After the debate, Pat responded first by pointing to Russia's backwardness and reiterating her point that socialism requires material abundance. She also picked up on M's point on wage labour. As surplus value was being realised throughout the Soviet Union's life, the overturns of 1989-91 were not a restoration of capitalism. Furthermore, under Stalinism the bureaucracy had effective ownership and control, despite what the constitution and the statutes said. Top bureaucrats could access special shops for the elite and could pile up several salaries akin to the common bourgeois practice of possessing several part-time directorships at once. In sum, nationalisation of the means of production cannot mean socialism. Turning to the question of revolution in Britain, she evoked the SPGB's strategy of winning a parliamentary majority for socialism to mark the passing of power from the bosses to the workers, and inaugurate the beginnings of the new society.

Dave's reply looked at the nature of the revolution. He argued revolution is as much a part of social evolution as piecemeal change. But whether a revolution assumes a peaceful or violent character depends on the balance of class forces and the extent of working class organisation. The latter is really crucial - where the balance has been fairly favourable but the class isn't sufficiently organised and united, such as Germany, China, Spain, France, Iran; at best the class is defeated, at worst the revolutionary process is drowned in blood. Responding to Pat and echoing S, Dave argued the SPGB were guilty of trying to fit the revolution into a pre-conceived schema. When it didn't fit, they withdrew support. He also disputed the continuity between Lenin and Stalin - the red terror was an outcome of civil war necessity, whereas Stalin's crimes were committed in the pursuit and consolidation of power. Finally, turning to the fate of the revolution, because it ended in Stalinism and eventual capitalist restoration, need the Russian workers have bothered? The SPGB answered no. What this amounts to in practice is revolutionary abstention from struggles that don't meet its strict criteria. To finish off, Dave called on all present to study the revolution themselves and recommended Trotsky's three-volume history as an excellent place to begin. As Churchill's condemnation put it, "never has evil been so dazzlingly presented", stands it in good stead.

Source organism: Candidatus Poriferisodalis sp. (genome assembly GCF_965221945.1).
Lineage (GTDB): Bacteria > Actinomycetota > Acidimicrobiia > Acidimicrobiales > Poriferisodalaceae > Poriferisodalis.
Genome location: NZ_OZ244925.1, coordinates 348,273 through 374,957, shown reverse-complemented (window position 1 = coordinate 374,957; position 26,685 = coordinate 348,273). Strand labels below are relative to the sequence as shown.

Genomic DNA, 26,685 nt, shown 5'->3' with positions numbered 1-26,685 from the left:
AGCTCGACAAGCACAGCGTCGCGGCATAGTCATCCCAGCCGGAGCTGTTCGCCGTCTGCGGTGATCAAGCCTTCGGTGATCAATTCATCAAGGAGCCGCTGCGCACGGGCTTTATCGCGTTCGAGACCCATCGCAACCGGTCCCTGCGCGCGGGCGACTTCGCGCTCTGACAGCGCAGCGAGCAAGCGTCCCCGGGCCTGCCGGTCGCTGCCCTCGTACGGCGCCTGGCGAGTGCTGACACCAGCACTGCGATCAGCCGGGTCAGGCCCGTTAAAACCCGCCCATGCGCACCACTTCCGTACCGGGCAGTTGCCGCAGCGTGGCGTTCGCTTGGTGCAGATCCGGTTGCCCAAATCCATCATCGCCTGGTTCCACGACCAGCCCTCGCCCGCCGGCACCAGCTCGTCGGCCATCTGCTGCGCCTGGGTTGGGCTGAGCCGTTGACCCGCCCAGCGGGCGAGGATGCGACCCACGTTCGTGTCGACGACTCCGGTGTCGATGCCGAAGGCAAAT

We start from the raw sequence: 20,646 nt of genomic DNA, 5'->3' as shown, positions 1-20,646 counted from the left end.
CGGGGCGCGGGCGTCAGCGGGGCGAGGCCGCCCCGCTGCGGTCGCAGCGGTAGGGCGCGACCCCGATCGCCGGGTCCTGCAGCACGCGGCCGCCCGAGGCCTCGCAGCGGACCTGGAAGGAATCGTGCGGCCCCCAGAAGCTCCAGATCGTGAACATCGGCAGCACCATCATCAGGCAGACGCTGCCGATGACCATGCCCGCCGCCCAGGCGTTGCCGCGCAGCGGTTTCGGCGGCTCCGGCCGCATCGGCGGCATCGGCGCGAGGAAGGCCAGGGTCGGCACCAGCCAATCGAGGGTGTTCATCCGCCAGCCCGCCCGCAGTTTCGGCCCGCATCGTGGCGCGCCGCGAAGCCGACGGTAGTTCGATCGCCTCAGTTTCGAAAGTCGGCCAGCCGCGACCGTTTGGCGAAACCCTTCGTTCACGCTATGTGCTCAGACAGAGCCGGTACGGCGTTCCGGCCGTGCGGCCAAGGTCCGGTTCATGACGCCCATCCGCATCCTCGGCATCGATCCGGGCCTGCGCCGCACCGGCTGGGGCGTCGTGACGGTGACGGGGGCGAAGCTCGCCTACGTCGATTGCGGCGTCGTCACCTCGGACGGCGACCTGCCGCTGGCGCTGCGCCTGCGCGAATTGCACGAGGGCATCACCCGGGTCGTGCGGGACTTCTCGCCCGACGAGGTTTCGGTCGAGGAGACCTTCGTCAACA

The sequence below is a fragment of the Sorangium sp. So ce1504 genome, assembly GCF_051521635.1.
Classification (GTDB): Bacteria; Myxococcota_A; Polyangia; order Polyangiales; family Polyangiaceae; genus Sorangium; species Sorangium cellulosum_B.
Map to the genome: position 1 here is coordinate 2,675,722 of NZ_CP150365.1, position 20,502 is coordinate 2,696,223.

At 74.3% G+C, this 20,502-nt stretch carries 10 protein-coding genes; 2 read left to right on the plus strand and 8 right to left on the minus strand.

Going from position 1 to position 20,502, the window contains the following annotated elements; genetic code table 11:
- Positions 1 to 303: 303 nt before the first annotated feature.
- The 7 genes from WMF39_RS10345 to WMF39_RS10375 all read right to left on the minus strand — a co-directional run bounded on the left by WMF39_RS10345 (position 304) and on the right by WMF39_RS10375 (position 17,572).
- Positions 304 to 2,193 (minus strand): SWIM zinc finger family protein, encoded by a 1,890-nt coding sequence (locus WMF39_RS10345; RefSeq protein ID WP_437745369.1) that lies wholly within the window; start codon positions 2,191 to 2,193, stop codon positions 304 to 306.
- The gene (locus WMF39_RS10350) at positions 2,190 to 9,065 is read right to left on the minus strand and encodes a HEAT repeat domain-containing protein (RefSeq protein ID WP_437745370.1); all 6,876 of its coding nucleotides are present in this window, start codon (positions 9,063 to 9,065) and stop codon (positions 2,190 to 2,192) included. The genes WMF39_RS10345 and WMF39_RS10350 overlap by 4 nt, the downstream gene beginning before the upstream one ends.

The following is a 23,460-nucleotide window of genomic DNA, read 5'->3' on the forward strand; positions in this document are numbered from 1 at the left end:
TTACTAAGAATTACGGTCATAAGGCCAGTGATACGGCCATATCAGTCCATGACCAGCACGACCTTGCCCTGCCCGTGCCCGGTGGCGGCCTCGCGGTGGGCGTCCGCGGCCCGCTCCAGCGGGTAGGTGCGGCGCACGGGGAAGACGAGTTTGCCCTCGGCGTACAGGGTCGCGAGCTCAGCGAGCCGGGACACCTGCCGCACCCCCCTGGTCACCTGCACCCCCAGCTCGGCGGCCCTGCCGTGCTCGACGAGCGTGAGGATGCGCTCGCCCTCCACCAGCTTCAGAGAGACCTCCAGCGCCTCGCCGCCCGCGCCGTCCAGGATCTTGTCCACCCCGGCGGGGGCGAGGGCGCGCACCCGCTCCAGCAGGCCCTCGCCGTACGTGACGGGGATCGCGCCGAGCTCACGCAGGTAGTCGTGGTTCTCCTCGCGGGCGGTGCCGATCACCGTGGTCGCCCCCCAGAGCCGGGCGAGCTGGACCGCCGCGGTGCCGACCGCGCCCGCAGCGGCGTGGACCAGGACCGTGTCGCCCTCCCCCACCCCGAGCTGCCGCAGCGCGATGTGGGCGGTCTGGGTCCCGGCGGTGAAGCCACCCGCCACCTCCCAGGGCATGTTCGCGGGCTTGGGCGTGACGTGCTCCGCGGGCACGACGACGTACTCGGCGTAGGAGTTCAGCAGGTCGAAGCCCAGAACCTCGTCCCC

From the chair, I then rounded off the meeting with a revolutionary call ... to attend the postgrad bar, where comrades continued the discussion deep into the night.

Tuesday 6 November 2007

Putting Sociology in its Place

There are a few loose threads dangling from my last post on public sociology, concerning disciplinary identity, the interests of sociology, and the position of the researcher.

Just to recap, the tendency toward public sociology as a political and ethical turn in the discipline (a tendency that aims to link sociology to mass publics outside the academy by seeking to assist progressive causes directly, or producing research that could attract a large audience), is potentially problematic for Fuller. In the rush to be popular and/or useful for others, he asks whether sociology risks losing something distinctive along the way. Is there a danger of 'the sociological' being annexed to whatever political project the public sociologist is pursuing?